INFOSYS Ltd beat market forecasts with a 33 percent rise in quarterly profit as a weak rupee boosted margins, but it cut its full-year revenue outlook because of the debt crisis in Europe, its second-biggest market.
India's export-driven software services companies are bracing for a slower pace of outsourcing contracts due to the lingering debt crisis in Europe.
Bangalore-based Infosys, India's second-largest software services exporter, forecast dollar revenue growth of 16.4 percent for the fiscal year to March 31, down from 17.1 percent to 19.1 percent projected in October.
"The global economy, driven by slower growth in developed markets coupled with the European crisis, could impact the growth of the IT industry," Infosys Chief Executive S. D. Shibulal said in a statement.
India's $76 billion IT services industry competes with Accenture Plc and IBM for orders to maintain information technology infrastructure and build software applications.
More than half of Infosys's revenue is generated from the United States.
Global spending on information technology will rise at the slowest pace in three years in 2012 as Europeans, worried about the region's sovereign debt crisis, are cutting back on investments, research firm Gartner Inc said last week.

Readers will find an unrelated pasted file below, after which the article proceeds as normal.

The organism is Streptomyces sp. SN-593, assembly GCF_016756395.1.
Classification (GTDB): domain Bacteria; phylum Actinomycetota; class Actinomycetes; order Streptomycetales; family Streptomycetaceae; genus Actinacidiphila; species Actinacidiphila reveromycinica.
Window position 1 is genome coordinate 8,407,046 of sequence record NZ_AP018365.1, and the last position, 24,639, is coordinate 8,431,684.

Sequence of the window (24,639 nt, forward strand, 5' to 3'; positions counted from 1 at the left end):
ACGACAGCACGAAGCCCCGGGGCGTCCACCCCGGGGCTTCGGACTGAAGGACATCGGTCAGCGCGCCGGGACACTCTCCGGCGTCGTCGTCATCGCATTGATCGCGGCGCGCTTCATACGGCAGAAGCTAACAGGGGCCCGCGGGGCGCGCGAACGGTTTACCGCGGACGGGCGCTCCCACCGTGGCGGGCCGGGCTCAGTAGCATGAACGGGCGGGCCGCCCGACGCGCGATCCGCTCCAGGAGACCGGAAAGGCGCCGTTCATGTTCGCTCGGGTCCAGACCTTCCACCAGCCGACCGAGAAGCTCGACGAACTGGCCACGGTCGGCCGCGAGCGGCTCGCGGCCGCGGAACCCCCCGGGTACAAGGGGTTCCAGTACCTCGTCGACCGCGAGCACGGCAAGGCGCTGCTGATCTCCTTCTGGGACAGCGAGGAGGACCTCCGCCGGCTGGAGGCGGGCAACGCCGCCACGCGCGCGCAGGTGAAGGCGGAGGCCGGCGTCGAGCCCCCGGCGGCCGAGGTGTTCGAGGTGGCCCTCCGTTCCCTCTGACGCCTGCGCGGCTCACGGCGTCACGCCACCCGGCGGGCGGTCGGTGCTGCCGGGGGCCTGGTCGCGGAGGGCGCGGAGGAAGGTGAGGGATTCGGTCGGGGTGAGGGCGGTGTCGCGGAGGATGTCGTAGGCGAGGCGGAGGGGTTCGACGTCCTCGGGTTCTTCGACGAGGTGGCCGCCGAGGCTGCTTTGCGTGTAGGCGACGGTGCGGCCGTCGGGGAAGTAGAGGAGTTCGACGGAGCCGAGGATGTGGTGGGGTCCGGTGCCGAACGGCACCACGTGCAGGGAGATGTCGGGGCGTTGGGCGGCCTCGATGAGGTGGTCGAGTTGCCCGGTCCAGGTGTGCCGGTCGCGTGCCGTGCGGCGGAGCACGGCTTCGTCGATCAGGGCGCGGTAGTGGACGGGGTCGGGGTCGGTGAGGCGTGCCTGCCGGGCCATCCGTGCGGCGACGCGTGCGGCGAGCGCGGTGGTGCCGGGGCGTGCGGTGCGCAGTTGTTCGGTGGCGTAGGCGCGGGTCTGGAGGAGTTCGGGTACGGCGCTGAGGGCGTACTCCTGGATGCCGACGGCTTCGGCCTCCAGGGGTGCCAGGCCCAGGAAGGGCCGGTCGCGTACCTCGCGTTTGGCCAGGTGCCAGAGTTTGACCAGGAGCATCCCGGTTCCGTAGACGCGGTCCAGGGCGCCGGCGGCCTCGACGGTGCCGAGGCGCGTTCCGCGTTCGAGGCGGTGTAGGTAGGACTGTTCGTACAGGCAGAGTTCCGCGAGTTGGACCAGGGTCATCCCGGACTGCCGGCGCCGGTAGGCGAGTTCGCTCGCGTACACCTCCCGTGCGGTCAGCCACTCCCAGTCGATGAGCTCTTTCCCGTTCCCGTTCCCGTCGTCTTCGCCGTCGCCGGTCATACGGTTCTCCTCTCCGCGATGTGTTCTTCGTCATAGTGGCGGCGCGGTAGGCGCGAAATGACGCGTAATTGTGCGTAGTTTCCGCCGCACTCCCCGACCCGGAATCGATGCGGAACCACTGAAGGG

Gartner predicted global IT spending would rise 3.7 percent in 2012, down from its earlier estimate of 4.6 percent. The forecast for Western Europe was slashed to a 0.7 percent drop in spending from a previously expected rise of 3.4 percent.
Infosys which is also listed in New York, said consolidated net profit rose to 23.72 billion rupees in the third quarter ended December 31 from 17.8 billion rupees a year earlier, helped by an 8 percent fall in the rupee.
Revenue rose 30.8 percent to 92.98 billion rupees, as the company, whose customers include BP Plc , Procter & Gamble Co and Volkswagen AG , added 49 clients.
A Reuters poll of 10 brokerages had forecast a profit of 23.1 billion rupees on revenue of 92.2 billion rupees.
The rupee was the worst performer among Asian currencies in 2011, losing nearly 16 percent against the dollar.